There is also a separate two-and-a-half minute very brief Interview with Statham, who talks about his character, working with the other actors (including De Niro), the first-time director, the action and the story. This terribly disjointed edit also clearly catches Statham on a bad day – a day where he seems to think this is a great film that he has been working on!

    The disc is rounded off by the movie’s trailer.

    Killer Elite Extras


    If you want to see Robert De Niro, kicking ass, shooting people and stealing scenes in a straight action-thriller – for the first time in over a decade – then Killer Elite delivers... up to a point. Almost everything else about it is lame and ineffectual, handicapped by its own mishandling of the source material upon which it was based – a purportedly true story of mercenaries, assassinations and a league of ex-SAS soldiers with a shady agenda – and poorly delivered by the debut director and debut screenwriter, who really should not have been handed the keys to this brimming-with-potential project. As an outright Statham action-vehicle there is simply not enough action, and his lead character is near-impossible to get behind given the heinous acts that he carries out on innocent people; as a cleverer-than-average action-thriller, the more intelligent plotting and character development is similarly derailed by ineffective twists and inexcusable plot holes. Both Statham and the generally reliable Clive Owen do not appear to have a clue as to which one of them is playing the good guy, nor which is supposed to be bad – and audiences will similarly be confused; this kind of confusion may work in Tinker Tailor Soldier Spy, but, despite the 80s period setting, this is not the thuggish cousin of that thinking-man’s spy thriller. No, Killer Elite is a fatally flawed action thriller with brief moments of standout action, some clever individual scenes, a couple of unexpected plot twists, and a generally cool contribution from Robert De Niro (the first in years).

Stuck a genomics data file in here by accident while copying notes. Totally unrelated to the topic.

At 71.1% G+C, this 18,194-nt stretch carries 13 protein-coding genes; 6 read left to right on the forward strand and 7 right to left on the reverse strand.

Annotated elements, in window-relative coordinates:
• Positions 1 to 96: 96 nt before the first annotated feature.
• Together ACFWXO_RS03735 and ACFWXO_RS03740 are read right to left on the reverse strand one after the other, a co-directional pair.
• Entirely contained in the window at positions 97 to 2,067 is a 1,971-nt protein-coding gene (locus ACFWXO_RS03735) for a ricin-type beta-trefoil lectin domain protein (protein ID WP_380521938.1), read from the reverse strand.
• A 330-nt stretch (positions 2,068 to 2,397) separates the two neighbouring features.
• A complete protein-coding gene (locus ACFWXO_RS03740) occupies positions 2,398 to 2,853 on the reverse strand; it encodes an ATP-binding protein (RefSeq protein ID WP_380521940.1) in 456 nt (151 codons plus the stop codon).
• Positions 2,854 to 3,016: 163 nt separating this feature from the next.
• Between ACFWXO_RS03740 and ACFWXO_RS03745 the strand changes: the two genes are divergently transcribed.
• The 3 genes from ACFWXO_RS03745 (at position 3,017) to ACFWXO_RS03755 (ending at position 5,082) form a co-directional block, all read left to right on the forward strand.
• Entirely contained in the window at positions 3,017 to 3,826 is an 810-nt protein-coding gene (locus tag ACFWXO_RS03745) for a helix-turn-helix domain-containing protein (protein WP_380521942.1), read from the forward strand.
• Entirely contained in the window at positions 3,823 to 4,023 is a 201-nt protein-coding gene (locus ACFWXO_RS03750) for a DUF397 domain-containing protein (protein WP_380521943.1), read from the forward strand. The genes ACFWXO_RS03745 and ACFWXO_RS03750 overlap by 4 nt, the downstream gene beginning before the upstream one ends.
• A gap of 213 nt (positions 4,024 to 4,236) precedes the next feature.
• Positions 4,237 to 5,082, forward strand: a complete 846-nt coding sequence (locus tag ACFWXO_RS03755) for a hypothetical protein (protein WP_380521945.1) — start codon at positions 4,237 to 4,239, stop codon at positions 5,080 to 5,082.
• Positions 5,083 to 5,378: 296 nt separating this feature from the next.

On Region B-locked UK Blu-ray we get average video and audio, as well as a fluffy, throwaway set of extras that appears to omit some of those listed on the upcoming US release. If you’re drawn by the cast, and enjoy your actioners, then this is far from a bad rental, but I’d definitely recommend checking it out before committing it to your collection.

    Suggested retail price when reviewed: £19.99

    The Rundown



    Picture Quality


    Sound Quality